The Law Society has challenged the government to show the evidence on which it based the decision to slash the RTA portal fee after having a Freedom of Information Act request rejected, which Chancery Lane suggested may indicate that it does not exist.
The move increases the pressure on the government, which has been strongly criticised by the claimant lobby for failing to explain explicitly the basis for its proposed fee cut.
This should be tested next Friday when the High Court hears the judicial review application brought by the Association of Personal Injury Lawyers and Motor Accident Solicitors Society.
Chancery Lane had sought disclosure of the full version of the report on the first year of operation of the portal, which the Ministry of Justice commissioned from Professor Paul Fenn. However, publication was delayed until after the decision to extend the portal had been made; when it was published, the findings did not support extension at this stage.
The society has cause to believe that there is unpublished material – although what is in it is unknown – and has requested a review of the refusal, arguing that “the government is hiding behind a misapplication of the Freedom of Information Act in order to save its blushes”.
It is not the first attempt to use the Act to secure the background information used to calculate the new fee; north-west firm Forster Dean submitted a request in November and has been through the appeals process, but did not receive the key information it was after.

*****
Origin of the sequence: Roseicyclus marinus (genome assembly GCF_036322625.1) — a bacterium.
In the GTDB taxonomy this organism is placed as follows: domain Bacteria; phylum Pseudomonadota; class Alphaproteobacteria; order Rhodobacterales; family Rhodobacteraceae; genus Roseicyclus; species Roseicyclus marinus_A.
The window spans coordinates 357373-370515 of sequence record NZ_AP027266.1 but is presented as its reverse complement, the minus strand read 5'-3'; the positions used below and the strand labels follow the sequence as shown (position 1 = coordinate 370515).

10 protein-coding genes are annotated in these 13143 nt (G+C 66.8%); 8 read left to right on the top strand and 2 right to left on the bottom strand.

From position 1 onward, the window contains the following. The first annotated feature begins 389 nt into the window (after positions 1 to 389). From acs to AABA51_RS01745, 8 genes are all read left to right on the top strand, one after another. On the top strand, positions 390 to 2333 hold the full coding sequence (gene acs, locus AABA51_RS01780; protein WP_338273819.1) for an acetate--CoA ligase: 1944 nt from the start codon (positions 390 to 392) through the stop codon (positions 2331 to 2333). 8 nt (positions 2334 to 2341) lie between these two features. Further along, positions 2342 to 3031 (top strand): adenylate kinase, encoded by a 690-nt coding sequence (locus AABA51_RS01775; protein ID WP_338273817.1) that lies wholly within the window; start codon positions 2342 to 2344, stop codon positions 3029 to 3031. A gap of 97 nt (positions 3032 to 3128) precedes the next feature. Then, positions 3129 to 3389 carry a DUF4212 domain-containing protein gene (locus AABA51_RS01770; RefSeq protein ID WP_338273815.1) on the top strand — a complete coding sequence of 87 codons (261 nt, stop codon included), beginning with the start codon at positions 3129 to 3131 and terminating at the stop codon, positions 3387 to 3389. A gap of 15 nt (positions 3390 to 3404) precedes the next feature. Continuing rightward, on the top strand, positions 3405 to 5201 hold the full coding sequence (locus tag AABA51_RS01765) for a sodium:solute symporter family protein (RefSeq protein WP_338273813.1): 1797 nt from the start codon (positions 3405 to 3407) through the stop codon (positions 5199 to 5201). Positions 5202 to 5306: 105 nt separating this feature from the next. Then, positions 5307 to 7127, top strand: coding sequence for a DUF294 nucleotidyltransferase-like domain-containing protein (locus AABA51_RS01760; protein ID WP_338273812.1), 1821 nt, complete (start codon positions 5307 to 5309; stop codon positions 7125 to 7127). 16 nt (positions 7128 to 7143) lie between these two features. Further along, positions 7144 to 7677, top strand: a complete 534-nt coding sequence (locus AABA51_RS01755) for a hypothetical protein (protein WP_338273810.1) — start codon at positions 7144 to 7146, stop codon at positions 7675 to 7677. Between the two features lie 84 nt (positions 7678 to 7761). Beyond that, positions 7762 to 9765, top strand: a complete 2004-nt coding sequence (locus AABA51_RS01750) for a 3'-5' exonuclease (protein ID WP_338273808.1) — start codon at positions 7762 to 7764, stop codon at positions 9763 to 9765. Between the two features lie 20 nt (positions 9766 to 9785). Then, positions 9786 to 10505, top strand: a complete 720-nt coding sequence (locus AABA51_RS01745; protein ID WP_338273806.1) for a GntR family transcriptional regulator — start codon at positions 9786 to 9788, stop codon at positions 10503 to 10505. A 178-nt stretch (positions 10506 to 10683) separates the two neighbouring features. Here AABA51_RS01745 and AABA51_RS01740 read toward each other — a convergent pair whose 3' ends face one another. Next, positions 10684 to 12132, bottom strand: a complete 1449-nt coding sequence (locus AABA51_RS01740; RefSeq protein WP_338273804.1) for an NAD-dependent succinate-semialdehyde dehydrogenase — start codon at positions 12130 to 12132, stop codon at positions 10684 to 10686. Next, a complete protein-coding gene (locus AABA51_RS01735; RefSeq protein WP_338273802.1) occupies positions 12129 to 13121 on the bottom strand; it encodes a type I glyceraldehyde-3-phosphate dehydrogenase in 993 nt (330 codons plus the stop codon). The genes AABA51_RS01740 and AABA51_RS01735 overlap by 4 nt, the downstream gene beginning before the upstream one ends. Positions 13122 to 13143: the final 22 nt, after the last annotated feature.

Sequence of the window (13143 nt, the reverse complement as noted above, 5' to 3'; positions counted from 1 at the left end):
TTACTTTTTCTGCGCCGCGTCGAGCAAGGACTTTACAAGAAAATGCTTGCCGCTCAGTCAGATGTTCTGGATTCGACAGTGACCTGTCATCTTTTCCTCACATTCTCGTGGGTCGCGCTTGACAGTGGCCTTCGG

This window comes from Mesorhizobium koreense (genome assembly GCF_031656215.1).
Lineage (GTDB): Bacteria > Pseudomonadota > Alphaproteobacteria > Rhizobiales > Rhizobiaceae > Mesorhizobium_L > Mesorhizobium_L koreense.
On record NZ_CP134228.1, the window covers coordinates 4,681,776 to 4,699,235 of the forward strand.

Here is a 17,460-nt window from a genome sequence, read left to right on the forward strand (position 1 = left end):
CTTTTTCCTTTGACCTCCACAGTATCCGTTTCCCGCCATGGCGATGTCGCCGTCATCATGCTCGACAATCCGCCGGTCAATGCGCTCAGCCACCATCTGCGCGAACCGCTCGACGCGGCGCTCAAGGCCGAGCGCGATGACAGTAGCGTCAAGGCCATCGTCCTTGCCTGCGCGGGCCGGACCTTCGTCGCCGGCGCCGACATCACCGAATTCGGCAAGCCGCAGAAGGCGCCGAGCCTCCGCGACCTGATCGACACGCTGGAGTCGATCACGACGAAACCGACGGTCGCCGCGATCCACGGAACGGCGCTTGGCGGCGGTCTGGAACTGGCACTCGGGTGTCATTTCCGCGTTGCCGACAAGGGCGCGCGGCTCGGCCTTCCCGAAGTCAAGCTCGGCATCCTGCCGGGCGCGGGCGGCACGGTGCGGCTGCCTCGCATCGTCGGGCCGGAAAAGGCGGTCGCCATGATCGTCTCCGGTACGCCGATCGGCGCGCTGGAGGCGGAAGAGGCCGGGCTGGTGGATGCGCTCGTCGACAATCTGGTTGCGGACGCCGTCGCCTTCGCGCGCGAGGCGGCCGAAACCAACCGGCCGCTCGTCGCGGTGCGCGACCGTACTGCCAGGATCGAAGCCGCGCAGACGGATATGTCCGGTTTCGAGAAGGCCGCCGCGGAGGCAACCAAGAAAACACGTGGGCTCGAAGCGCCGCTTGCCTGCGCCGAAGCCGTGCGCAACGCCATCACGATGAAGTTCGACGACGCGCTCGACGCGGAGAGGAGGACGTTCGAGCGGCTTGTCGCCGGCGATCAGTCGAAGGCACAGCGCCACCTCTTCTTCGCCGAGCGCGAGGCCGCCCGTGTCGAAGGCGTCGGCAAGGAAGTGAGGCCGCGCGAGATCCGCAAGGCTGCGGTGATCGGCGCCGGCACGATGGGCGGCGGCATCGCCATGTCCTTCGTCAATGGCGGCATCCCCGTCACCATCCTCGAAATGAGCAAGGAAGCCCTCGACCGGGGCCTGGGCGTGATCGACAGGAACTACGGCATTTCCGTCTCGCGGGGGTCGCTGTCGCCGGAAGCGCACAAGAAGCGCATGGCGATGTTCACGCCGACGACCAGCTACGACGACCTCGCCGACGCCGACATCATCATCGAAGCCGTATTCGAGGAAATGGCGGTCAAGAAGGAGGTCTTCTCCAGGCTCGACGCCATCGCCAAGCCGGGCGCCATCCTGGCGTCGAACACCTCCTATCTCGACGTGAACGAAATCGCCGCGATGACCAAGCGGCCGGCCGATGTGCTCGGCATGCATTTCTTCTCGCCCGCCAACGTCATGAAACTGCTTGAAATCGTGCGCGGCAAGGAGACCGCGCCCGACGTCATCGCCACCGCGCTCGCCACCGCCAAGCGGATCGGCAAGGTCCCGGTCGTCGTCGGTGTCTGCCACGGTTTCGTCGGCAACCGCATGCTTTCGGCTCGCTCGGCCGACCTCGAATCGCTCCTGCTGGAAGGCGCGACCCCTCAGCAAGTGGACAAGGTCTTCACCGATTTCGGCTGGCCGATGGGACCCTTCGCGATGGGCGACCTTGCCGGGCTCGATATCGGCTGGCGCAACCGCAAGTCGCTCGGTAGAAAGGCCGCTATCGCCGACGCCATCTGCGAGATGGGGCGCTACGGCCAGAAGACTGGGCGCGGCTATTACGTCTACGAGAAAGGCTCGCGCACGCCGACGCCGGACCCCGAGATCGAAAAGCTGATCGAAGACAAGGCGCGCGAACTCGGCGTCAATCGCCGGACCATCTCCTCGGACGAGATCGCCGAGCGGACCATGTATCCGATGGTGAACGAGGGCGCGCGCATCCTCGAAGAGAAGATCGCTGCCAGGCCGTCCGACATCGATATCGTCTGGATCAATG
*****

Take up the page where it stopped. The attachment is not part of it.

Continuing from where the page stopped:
Law Society chief executive Des Hudson said: “It is hard to understand why the government is refusing to share or publish in full the research which it commissioned from a respected academic. Since it received Professor Fenn’s evidence, government has published its proposals for changing fixed recoverable costs relating to personal injury claims in road accidents. Presumably the government commissioned the factual study to inform its thinking on how fixed costs might be changed.
“The government should base its policymaking on a sound factual basis. The alternative is that the government’s proposals are based on ministers’ own preconceived ideas or on lobbying from the insurance sector. Why will it not now share that factual evidence? Is it perhaps that the changes the government has proposed are not supported by Fenn’s study?
“This matters for anyone injured in a car accident. Lower fixed costs reduce their chances of securing their proper payout from the insurance company… The factual evidence should be published so that we can all see it for ourselves. Transparency in policymaking will help to reinforce trust in government and the political process.”